Discover more from Irina Slav on energy
Whenever I need to take a break from the fascinating world of energy and the transition, I visit Bored Panda. An ultra-liberal, rainbowy website, the Panda is nevertheless a great place for a break because of its “Funny” section.
The other day I accidentally glanced at a post outside of that section and a word caught my eye. The word was “unalive” and was used in some story related by some internet user. It didn’t take me long to realise that “unalive” — a verb — was being used in the stead of “murder” and “kill”. The comments section returned some of my hope in humanity with its quiet outrage.
One comments section, alas, will not be enough. Because the existence of the word “unalive” is a symptom of the broader disease tied to the emergence and spread of the climate change cult.
The reason that Bored Panda is using an idiotic made-up word is auto-censorship. Apparently, advertisers are sensitive about vulgarity, so Bored Panda censors everyday curse words and even their more innocent synonyms.
But it has also gone the extra mile to censor non-vulgar words such as “murder” and “kill”, too. We live in extra sensitive times, after all, we even have sensitivity readers to censor books lest someone gets offended. And trigger warnings, too.
It is sensitivity again that climate crusaders claim is the reason for their actions and may I just say how pleased I was to see an authority such as Professor William Happer also call them crusaders, thank you.
According to them, Earth is sensitive to human influence and is currently suffering from the planetary equivalent of an allergic reaction, to put it crudely. To stop this allergic reaction we must remove the allergen, i.e. carbon dioxide, and who cares if that means we will destroy the flower producing it, which is modern human civilisation. I sometimes amaze myself at how far I can stretch a silly metaphor before it snaps.
In keeping with this growing and intensifying sense of sensitivity in every single aspect of life, certain language has become obligatory while other language has become taboo.
“Cheap wind and solar” is obligatory, even in reports that talk about the rising costs of both. Using “unabated” in front of the name of any hydrocarbon in a transition context is also becoming obligatory. Using any positive adjective with hydrocarbons is taboo as is the use of the very word “hydrocarbons”. It’s “fossil fuels” or nothing. And that’s just the start.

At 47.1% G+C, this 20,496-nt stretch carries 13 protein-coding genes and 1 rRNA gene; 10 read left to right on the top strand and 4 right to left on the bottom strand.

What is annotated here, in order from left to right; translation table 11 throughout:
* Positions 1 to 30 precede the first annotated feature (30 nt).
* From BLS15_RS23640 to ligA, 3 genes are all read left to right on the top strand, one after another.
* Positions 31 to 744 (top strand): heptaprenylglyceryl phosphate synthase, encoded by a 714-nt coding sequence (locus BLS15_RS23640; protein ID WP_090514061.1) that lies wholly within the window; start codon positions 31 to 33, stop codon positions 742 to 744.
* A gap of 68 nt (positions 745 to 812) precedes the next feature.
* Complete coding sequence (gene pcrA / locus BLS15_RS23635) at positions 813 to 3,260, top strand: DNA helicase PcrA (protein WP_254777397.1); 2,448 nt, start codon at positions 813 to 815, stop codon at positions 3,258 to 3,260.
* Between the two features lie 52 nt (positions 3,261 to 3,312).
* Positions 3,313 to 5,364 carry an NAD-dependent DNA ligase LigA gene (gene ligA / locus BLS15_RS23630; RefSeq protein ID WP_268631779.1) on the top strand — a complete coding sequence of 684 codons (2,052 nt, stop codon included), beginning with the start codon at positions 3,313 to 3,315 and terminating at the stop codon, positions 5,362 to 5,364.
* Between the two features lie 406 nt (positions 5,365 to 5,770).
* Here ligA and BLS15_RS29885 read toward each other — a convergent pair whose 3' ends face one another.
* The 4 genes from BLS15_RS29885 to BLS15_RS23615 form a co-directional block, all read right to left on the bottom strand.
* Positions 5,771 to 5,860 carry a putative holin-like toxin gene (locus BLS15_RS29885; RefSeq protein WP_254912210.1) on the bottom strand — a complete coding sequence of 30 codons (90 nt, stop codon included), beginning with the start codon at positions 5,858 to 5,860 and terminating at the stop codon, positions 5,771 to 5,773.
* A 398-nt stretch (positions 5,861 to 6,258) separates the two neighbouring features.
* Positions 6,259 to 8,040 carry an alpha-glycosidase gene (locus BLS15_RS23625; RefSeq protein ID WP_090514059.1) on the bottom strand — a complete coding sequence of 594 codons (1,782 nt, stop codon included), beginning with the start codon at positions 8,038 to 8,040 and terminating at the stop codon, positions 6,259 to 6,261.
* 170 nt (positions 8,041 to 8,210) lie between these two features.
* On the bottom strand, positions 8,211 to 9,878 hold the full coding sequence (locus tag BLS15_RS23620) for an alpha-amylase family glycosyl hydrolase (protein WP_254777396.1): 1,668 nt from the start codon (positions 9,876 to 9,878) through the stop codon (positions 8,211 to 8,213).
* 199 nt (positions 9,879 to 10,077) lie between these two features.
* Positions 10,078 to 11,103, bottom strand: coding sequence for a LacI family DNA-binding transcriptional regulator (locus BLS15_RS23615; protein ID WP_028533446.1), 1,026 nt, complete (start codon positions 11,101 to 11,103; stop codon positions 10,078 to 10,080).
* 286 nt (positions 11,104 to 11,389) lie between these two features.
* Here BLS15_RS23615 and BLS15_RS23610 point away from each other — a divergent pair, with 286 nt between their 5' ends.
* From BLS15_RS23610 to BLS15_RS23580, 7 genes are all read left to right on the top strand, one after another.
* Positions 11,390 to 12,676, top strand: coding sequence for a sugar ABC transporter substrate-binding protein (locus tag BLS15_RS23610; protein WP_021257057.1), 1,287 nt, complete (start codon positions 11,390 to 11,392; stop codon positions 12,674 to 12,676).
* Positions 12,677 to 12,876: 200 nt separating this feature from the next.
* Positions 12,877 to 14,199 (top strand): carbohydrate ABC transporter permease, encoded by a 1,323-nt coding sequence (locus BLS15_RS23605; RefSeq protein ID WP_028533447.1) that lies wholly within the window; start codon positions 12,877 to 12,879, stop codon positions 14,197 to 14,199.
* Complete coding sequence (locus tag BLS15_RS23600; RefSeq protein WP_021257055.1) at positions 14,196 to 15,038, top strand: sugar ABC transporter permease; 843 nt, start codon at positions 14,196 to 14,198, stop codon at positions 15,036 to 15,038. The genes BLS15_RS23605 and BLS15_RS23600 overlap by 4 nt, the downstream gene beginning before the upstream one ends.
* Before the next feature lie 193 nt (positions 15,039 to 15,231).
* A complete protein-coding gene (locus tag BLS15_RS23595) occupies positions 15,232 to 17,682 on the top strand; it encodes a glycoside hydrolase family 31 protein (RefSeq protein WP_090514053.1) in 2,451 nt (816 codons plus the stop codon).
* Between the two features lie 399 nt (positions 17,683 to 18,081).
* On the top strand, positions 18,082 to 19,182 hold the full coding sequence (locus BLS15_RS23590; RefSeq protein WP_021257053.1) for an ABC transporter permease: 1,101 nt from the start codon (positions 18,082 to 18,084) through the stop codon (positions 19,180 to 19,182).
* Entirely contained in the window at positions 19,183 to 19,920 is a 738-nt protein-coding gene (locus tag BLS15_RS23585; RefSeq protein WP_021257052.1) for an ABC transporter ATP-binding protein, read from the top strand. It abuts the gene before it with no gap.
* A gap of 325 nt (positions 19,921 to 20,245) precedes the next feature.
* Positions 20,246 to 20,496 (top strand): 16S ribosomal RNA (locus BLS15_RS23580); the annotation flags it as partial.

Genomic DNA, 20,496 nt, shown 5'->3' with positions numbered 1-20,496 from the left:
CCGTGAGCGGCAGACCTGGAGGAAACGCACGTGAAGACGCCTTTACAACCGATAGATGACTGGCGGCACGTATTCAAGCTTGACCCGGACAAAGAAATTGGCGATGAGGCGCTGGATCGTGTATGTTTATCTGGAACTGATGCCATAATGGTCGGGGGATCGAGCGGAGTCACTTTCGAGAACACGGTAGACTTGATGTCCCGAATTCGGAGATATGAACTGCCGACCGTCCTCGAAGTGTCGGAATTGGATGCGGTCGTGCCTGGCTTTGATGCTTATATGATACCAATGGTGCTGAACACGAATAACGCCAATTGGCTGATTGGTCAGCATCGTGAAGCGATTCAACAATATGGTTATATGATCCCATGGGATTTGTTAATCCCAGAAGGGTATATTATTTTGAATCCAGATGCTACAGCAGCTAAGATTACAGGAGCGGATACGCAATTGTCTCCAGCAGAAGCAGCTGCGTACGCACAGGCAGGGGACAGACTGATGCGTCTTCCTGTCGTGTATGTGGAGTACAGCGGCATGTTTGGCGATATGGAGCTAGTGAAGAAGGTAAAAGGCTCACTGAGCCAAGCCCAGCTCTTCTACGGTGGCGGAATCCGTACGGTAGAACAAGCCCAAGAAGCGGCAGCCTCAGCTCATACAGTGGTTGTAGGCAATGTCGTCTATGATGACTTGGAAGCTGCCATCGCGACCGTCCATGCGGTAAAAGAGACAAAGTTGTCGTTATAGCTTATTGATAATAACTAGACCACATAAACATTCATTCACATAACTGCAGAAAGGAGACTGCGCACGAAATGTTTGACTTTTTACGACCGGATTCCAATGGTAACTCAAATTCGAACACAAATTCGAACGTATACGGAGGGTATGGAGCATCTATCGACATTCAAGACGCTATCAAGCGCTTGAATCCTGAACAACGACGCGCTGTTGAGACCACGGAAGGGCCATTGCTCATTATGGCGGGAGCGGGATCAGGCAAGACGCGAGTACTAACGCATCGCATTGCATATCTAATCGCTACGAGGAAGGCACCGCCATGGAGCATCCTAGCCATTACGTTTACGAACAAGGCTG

"Chevron is evaluating opportunities for our East Texas assets and is committed to safely delivering high returns and lower carbon," the company said this week in comments on a report it has sale plans for the abovementioned assets.
“Lower carbon”? Really? It’s nothing but an empty phrase that the spokesperson apparently felt was necessary to tie to the ultimate purpose of the business, which is higher returns. And that spokesperson is not at all the only one, of course. Everyone in Big Oil slaps “lower carbon” or an equivalent empty phrase on all statements about future plans.
Even the Middle Eastern oil majors are doing it. It was none other than the controversial president of this year’s COP who called for tripling wind and solar capacity by 2030. It may sound amusing but it is yet another example of people trying to construct a reality from language because some other people have become extremely sensitive to actual reality.
“A global push toward cleaner energy including electric vehicles is expected to sap gasoline and diesel demand, making it harder for fuel makers to justify expensive investments in new facilities.”
The above quote, from Bloomberg, sums up the manufacturing of reality through language perfectly. Sure, it’s not the only one but it’s fresh and I found it especially good as sum-ups go. Sensitive people are worried about the planet. Sensitive people want to hear this reality will change, and soon. Wordsmiths in the media deliver, lest the sensitive people concerned about the future of the planet break out in mental hives.
I’ve long maintained and will continue to maintain that the belief human activity, and specifically the activity of the energy industry, is solely responsible for changes in Earth’s climate is a demonstration of egregious arrogance.
It’s the same arrogance that claims skin colour is the sole determinant of whether you are privileged or disadvantaged. Both manifestations of arrogance are based on a deep hypersensitivity to, well, everything.
Or perhaps they’re based on the belief in this hypersensitivity but hey, you’re as sensitive as you feel, right? And the cure for this sensitivity is language because physical reality doesn’t care about people’s sensitivities. Nature is a mother and not a helicopter one.
Manufacturing reality through language is deepening the divide between that reality and the actual one. Such divides are not exactly healthy. In fact, they are extremely unhealthy and we’re already seeing the first results in reports about climate anxiety, depression, and identity confusion, along with the utter incapability of grasping the importance of energy security. Well, at least until this security goes away, I guess, but I’m not really sure any more.
Now, let me tell you a story that has nothing to do with oil or the transition, at least on the surface. It’s a very sad story about a generation that will grow up lonely and unhappy with all the side effects that loneliness and unhappiness cause.